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Ann Thorac Surg. 2001 Dec;72(6):S2245-52; discussion S2267-70.

The coronary artery bypass conduit: I. Intraoperative endothelial injury and its implication on graft patency.

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Department of Surgery, VA Boston Healthcare System, Brigham and Women's Hospital, Harvard Medical School, Massachusetts, USA.


Prevention of intraoperative injury to the vascular endothelium is of primary importance in maintaining viability and patency of the aorto-coronary saphenous vein graft. Surgical manipulation, ischemia, storage conditions, and distension before anastomosis can abnormally alter the antithrombogenic property of the endothelium leading to vasospasms, thrombogenesis, occlusive intimal hyperplasia, and stenosis. Endothelial injury can also form an initiation site for the formation of later-stage atheromas and graft failure. A multifactorial strategy aimed at prevention of endothelial injury and graft failure should include improved surgical techniques, optimal preservation conditions, avoidance of nonphysiologic distension pressures, and use of specific pharmacologic agents as the primary form of intervention. The successful application of this strategy, and the development of newer and more efficacious strategies that may impact on long-term graft patency, can now be aided by assessment of the structural and functional integrity of bypass conduits using multiphoton imaging techniques.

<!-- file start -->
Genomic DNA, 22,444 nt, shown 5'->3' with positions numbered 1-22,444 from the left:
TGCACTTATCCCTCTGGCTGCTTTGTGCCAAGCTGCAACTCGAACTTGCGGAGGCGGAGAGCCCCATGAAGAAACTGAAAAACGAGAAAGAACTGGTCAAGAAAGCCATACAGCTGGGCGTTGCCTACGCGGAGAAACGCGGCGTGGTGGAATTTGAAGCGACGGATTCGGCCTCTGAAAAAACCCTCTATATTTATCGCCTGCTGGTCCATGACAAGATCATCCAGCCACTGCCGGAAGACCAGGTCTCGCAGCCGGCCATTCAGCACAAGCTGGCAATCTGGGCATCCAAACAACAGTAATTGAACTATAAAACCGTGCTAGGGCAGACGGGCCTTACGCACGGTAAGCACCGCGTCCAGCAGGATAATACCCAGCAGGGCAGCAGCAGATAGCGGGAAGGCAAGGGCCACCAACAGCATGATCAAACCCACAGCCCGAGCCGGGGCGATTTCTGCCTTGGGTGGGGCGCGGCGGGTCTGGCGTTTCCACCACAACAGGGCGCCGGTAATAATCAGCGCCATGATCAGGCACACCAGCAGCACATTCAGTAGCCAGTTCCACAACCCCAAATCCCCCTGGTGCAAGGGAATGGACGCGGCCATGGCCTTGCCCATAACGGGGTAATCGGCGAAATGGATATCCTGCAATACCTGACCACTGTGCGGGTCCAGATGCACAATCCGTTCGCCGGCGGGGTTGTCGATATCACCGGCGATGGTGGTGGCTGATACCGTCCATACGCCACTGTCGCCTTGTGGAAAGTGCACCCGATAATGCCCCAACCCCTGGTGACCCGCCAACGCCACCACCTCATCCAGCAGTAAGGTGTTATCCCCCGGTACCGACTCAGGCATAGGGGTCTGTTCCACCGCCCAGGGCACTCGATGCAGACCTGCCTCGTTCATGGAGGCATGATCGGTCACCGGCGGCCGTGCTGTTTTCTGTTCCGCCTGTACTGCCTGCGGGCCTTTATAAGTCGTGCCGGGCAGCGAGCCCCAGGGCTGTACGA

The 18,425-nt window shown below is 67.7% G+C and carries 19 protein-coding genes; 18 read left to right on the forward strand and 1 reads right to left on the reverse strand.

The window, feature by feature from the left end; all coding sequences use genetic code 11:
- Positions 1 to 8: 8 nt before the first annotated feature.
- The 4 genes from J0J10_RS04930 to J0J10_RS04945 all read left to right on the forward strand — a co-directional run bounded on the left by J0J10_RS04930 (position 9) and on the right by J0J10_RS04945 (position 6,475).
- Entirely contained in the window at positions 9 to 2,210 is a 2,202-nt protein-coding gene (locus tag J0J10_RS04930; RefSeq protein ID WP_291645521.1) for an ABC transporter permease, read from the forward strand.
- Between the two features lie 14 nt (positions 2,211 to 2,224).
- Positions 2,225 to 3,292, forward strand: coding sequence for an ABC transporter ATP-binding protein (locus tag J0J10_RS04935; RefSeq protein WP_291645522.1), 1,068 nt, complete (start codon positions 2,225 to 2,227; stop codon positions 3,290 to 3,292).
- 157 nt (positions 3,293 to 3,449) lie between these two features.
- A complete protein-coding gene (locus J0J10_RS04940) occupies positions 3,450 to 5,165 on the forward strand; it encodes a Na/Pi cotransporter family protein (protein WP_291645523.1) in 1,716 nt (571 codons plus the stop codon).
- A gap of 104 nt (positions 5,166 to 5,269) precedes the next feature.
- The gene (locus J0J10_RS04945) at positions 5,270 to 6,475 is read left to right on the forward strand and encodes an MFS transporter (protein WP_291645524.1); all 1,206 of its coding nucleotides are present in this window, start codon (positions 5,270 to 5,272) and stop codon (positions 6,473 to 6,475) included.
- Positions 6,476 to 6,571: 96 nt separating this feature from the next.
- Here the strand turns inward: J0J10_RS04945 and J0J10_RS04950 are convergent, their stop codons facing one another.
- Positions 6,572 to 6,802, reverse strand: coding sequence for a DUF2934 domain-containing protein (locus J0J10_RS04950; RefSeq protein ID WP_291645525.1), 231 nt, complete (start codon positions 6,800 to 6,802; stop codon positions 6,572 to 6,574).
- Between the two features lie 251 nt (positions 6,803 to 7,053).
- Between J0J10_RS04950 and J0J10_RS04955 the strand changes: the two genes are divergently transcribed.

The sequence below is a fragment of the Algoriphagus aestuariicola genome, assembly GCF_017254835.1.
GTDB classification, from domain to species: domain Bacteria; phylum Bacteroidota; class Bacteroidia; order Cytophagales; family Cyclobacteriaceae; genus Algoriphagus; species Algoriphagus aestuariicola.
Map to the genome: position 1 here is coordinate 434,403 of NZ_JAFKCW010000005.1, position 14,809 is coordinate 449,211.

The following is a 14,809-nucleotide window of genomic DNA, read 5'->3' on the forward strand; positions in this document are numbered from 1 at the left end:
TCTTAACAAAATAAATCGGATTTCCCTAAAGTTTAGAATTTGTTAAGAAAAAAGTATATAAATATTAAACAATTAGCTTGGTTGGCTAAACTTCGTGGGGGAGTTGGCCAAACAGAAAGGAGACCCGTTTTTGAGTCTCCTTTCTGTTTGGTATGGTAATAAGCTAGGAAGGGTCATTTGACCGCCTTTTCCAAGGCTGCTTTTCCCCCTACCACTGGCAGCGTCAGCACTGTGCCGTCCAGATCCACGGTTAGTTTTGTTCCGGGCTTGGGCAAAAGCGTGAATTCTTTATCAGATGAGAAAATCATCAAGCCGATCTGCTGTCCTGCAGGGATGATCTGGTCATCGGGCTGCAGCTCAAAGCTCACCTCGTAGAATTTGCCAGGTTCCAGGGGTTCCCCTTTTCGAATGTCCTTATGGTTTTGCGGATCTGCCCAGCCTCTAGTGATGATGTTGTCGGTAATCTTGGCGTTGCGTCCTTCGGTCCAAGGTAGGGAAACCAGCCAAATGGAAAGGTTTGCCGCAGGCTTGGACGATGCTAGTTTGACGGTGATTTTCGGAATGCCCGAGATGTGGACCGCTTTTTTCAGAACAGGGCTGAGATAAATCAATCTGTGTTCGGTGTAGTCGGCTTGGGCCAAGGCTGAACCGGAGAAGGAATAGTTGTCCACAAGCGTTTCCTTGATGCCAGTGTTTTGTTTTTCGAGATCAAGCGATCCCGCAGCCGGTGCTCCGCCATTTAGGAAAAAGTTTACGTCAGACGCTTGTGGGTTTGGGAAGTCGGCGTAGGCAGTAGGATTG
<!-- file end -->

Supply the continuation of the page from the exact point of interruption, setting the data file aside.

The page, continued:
[Indexed for MEDLINE]

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